The P. Mauriat PMB-301GL baritone saxophone is designed for a big, full sound with the flexibility to blend in with an ensemble or stand out while playing solo. Designed for fast key facility, the keys feel light and easy to press quickly. The key buttons are abalone, a multi-colored pearl effect for added style. A hand-engraved bell adds more to this robust baritone saxophone. Using P. Mauriat’s 3-stage process, the PMB-301GL horn is also available with a vintage dark lacquer for a slightly warmer sound or an unlacquered model. In addition, the P. Mauriat is the most affordable baritone saxophone on this list.
The YAS-26 features nickel-plated keys, which are more resistant to wear. It also has an adjustable thumb rest, in addition to key work that makes the saxophone adjustable and easy to play for different hand sizes. Because of the quality of manufacturing, the YAS-26 is a reliable, durable saxophone for beginning students that will last decades. And for the practical, the YAS-26 has a high resale value when beginners need to upgrade to a professional level saxophone, as this horn’s standard features are designed exclusively for the beginning stages of saxophone playing. The YAS-26 will provide every student the strong saxophone foundation they need.
The Prelude AS711 combines Conn-Selmer's long history of quality instruments with upgraded features to create a solid student saxophone. Though not necessary for beginners, this horn has a high F-sharp key, used to play higher notes once saxophonists advance to an intermediate level. Designed to make the larger, low register keys easier to operate, the AS711 is calibrated to easily manipulate the keys without sacrificing tone quality. The saxophone bore design allows for projection of tone and ribbed construction adds weight to the horn to help produce a full sound. It also has a reinforced connection where the bell and the body of the saxophone meet for extra durability. In addition, the Prelude saxophone is a great value under $1,000.
Saxophone Buying Guide
The saxophone is a fun and rewarding instrument. However, there are various types to choose from and finding the right one can sometimes be difficult. In choosing a saxophone, especially at the professional level, the final decision often comes down to personal preference in terms of tone and feel to the player. When purchasing a saxophone, it’s a good idea to play several different types from reputable companies to find the best fit. This buyer’s guide will help point you in the right direction to purchase the best saxophone for your needs.
There are four commonly used saxophones which include the soprano, alto, tenor and baritone saxophones. Each type offers a different pitch range as well as a different function within musical ensembles and the style of music being played.
The alto saxophone is the most commonly used saxophones for beginning players and students because of its manageable size and forgiving mechanics. The alto saxophone is essential for those studying classical music, but of course it has a place in jazz, wind ensembles, small ensembles, and as a solo instrument.
The second most common saxophone is the tenor, a favorite among jazz musicians and a valuable tenor voice in ensemble playing. This instruments tenor/mid-range timbre is a standout features which lends a mellow support in ensembles.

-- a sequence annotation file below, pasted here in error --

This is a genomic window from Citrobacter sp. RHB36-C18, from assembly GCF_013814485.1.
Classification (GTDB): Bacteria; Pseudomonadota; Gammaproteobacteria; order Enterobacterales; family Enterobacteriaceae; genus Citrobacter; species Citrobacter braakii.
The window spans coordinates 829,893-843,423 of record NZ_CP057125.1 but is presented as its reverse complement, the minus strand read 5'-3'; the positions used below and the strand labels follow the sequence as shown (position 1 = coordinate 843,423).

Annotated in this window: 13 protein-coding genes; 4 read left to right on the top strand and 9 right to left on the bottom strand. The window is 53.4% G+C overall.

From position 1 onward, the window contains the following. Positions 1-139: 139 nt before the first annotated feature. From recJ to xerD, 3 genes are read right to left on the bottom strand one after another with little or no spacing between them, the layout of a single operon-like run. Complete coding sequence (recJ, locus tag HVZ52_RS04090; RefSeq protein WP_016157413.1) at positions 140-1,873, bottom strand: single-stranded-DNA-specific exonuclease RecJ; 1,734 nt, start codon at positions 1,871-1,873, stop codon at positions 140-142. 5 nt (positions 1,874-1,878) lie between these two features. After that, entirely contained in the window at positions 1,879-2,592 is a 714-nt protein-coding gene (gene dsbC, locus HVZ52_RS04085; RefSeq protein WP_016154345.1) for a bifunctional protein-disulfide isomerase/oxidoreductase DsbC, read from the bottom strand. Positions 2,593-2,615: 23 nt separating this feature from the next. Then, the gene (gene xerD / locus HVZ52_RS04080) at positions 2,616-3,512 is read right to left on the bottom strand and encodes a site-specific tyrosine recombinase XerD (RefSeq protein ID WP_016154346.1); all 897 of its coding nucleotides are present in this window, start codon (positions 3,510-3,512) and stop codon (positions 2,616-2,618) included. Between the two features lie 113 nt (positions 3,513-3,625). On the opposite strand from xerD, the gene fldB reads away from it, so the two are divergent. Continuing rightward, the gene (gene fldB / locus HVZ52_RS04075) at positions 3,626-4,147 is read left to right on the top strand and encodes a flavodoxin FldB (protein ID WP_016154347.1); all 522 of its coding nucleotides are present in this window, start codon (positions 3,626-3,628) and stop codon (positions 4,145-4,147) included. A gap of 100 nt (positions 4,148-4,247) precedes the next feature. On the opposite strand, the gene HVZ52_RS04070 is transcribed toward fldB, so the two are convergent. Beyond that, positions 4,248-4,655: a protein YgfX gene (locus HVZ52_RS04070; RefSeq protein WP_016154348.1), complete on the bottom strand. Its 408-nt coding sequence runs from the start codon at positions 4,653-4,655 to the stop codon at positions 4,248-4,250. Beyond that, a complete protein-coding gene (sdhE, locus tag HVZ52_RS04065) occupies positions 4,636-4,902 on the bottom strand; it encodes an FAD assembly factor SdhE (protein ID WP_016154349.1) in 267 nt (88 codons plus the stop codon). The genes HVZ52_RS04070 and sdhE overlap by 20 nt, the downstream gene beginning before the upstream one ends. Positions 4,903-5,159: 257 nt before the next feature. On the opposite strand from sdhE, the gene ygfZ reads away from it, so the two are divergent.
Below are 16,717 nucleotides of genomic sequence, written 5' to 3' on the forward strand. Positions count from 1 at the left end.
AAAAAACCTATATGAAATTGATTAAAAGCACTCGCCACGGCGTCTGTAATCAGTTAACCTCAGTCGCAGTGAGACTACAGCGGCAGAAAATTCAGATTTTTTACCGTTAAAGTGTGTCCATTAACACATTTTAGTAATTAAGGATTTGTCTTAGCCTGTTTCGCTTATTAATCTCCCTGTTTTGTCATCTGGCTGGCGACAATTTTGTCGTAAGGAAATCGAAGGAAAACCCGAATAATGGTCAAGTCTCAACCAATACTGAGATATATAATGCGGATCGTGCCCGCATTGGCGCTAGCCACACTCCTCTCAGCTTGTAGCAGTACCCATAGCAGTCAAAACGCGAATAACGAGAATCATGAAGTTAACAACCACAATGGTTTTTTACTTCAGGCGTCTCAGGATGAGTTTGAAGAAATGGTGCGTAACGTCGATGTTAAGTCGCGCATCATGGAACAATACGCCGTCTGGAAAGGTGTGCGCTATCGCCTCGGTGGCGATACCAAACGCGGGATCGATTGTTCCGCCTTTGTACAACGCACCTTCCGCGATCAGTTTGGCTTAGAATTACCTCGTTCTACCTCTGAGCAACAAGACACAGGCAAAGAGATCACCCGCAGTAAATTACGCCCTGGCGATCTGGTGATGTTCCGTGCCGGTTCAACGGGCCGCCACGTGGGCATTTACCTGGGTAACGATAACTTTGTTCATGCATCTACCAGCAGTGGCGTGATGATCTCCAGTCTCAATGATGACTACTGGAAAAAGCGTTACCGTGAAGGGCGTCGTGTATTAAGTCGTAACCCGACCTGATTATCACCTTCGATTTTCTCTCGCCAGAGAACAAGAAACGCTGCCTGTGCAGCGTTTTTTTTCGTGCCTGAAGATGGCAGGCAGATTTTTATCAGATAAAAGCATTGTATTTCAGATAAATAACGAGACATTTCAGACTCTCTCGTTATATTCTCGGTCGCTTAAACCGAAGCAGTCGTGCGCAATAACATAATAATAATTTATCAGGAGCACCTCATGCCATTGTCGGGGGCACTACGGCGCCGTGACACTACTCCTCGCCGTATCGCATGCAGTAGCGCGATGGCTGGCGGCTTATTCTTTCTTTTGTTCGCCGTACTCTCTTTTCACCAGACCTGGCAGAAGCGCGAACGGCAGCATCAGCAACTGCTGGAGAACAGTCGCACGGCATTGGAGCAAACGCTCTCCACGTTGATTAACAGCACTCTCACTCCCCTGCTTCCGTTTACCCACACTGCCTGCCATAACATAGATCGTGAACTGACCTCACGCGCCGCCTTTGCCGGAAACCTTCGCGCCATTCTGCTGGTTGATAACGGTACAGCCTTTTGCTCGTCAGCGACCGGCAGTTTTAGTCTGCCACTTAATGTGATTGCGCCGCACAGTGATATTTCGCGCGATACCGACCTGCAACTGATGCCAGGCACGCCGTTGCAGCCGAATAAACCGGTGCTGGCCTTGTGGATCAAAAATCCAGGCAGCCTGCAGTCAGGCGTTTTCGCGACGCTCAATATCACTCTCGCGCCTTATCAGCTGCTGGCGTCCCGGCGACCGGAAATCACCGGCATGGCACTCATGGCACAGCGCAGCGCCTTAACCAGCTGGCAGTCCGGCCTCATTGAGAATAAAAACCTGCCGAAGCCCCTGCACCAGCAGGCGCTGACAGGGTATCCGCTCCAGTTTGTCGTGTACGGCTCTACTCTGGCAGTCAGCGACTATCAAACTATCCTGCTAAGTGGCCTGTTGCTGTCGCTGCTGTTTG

The soprano saxophone completes the upper register tones in saxophone sections and has a place as a solo instrument in classical and jazz music. Smallest in size and highest in pitch range, the soprano saxophone challenges intonation and pitch control thus making it a difficult experience for new players. The design of this instrument is most commonly straight, but curved models are also available based on personal preference.
The baritone saxophone rounds out the lower range in ensemble saxophone sections and have voices as solo instruments in select arenas across the musical landscape. As the largest and lowest member of the most common saxophones, this instrument can be unwieldy for beginner players.
Beyond choosing what size saxophone is desired, saxophones are constructed at a variety of ability levels which include student, intermediate and professional horns.
Students will typically learn on an alto saxophone thanks to their manageable size which allows for comfortable learning. Saxophones designed with students in mind focus on durable construction, ease of play, good intonation, and the ability to play in tune.
A transition level instrument, intermediate saxophones typically provide a step up from a student level instrument. They add a few professional level features such as a high F-sharp key while remaining within an affordable price range. For those looking for a long term investment, it’s best to avoid the intermediate category and invest in a professional horn.
The highest quality instruments, professional saxophones will have all the extra keys standard for upper level performers while placing focus on optimal tone quality, intonation and key action. A professional horn from a reputable manufacturer will last decades or even generations if well maintained.
The saxophone features outlined below provide an idea of what players should look for based on their personal playing preferences and ability level.
These are the most common additional/auxiliary keys most professional horns will have and good extras to have when choosing a student or intermediate level horn.
High F-sharp Key